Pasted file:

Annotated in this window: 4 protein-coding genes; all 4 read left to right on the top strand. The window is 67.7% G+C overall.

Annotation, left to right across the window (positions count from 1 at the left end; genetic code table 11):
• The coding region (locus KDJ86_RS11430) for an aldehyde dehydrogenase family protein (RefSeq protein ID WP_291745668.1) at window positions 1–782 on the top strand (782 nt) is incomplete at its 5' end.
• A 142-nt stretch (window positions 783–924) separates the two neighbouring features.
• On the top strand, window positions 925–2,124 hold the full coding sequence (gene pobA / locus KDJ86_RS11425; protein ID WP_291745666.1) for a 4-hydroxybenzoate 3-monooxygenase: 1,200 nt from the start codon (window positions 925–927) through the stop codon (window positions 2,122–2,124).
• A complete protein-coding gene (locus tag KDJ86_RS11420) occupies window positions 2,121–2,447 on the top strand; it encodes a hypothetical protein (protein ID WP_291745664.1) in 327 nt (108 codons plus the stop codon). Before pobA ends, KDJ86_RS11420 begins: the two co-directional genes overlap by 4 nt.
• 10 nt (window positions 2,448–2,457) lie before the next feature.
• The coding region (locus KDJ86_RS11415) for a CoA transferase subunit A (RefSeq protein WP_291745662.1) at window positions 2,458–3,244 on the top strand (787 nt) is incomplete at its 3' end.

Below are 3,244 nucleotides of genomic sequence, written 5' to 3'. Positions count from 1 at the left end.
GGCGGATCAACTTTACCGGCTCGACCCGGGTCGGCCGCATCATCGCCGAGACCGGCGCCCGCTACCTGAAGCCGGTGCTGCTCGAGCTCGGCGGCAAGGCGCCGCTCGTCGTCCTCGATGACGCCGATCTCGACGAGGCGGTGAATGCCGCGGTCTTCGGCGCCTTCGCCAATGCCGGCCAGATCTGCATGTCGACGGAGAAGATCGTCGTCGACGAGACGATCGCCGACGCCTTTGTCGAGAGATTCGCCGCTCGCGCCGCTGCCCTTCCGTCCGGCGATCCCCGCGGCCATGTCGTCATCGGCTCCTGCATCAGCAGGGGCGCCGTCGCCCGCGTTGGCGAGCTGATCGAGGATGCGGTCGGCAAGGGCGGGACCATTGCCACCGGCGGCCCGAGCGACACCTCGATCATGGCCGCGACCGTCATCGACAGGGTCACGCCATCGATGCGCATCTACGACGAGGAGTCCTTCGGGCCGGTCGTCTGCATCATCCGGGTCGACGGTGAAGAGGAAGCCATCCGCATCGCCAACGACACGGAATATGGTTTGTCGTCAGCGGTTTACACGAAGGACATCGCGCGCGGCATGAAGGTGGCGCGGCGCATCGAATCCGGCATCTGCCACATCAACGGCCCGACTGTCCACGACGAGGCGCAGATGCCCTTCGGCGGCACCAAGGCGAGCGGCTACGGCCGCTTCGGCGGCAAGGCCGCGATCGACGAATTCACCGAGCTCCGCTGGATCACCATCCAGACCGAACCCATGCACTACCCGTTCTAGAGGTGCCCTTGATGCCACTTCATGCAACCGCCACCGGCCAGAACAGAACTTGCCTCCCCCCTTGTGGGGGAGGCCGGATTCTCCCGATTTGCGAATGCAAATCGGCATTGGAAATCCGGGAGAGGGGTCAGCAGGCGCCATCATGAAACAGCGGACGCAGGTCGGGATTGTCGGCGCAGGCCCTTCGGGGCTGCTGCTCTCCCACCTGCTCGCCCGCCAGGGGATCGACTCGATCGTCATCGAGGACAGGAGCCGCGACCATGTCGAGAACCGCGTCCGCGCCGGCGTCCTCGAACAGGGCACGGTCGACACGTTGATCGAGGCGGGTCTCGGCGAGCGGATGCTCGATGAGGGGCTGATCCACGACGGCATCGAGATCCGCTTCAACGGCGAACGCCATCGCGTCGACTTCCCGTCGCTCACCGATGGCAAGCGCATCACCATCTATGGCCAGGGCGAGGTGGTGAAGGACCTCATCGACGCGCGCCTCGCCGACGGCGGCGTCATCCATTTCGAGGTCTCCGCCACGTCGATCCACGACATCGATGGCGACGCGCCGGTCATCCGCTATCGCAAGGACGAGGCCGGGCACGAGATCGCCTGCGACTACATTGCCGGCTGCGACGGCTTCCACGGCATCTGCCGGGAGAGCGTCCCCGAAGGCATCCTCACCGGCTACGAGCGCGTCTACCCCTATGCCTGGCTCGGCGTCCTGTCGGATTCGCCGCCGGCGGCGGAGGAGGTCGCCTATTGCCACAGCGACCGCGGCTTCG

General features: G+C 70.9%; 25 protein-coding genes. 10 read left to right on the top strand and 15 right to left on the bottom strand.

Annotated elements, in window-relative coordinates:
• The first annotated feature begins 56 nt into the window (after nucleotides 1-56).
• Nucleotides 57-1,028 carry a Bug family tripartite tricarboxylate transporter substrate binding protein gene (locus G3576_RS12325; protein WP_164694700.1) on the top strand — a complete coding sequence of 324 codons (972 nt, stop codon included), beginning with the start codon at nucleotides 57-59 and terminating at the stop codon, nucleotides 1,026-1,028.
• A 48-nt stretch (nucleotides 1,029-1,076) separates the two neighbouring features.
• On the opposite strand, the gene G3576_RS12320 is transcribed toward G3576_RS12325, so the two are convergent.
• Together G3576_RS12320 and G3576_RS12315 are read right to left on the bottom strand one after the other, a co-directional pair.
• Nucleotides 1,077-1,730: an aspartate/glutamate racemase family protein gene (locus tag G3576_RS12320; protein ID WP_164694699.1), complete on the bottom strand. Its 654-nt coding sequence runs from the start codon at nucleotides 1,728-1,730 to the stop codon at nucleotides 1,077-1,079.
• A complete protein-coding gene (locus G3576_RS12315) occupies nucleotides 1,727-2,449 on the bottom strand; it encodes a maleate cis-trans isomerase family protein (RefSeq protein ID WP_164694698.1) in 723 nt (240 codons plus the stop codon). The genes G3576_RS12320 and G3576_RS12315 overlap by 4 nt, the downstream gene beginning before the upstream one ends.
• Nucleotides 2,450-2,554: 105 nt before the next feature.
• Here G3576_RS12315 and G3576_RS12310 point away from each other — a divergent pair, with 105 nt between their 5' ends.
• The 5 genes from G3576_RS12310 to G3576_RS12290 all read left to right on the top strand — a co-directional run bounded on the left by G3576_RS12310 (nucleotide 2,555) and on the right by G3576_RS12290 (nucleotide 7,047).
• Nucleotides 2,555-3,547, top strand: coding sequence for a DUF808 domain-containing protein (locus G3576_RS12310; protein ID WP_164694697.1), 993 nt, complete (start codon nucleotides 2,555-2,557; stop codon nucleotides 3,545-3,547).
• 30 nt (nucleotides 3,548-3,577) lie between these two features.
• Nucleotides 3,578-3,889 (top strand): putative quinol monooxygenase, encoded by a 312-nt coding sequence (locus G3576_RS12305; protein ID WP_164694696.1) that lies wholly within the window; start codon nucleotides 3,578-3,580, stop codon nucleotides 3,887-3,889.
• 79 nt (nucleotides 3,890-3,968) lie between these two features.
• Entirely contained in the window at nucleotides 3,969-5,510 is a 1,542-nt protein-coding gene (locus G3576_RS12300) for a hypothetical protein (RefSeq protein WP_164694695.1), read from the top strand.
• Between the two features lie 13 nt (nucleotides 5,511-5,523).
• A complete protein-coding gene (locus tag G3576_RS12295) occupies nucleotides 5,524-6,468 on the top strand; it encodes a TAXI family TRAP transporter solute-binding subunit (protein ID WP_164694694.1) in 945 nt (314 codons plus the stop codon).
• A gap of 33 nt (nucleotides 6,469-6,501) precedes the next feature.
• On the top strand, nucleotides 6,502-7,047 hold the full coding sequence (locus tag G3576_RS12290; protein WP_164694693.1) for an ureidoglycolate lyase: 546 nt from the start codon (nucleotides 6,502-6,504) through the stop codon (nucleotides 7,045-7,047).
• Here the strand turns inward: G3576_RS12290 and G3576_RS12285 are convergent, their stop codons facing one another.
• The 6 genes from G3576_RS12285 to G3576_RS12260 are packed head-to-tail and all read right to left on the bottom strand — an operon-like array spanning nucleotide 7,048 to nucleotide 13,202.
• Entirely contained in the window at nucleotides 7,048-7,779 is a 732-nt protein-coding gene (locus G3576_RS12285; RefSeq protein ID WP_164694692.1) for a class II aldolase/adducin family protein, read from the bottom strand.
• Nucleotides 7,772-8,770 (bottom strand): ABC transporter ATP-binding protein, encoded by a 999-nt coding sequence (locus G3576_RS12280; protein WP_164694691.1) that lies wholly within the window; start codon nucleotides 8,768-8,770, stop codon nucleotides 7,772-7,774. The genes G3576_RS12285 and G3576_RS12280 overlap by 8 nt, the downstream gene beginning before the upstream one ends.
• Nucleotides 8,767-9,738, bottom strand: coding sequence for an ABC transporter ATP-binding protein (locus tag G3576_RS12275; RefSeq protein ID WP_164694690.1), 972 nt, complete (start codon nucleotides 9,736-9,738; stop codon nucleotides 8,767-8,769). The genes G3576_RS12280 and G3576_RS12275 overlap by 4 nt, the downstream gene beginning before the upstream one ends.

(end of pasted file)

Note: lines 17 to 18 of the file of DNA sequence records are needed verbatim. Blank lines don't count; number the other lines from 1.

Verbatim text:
• Together G3576_RS12320 and G3576_RS12315 are read right to left on the bottom strand one after the other, a co-directional pair.
• Nucleotides 1,077-1,730: an aspartate/glutamate racemase family protein gene (locus tag G3576_RS12320; protein ID WP_164694699.1), complete on the bottom strand. Its 654-nt coding sequence runs from the start codon at nucleotides 1,728-1,730 to the stop codon at nucleotides 1,077-1,079.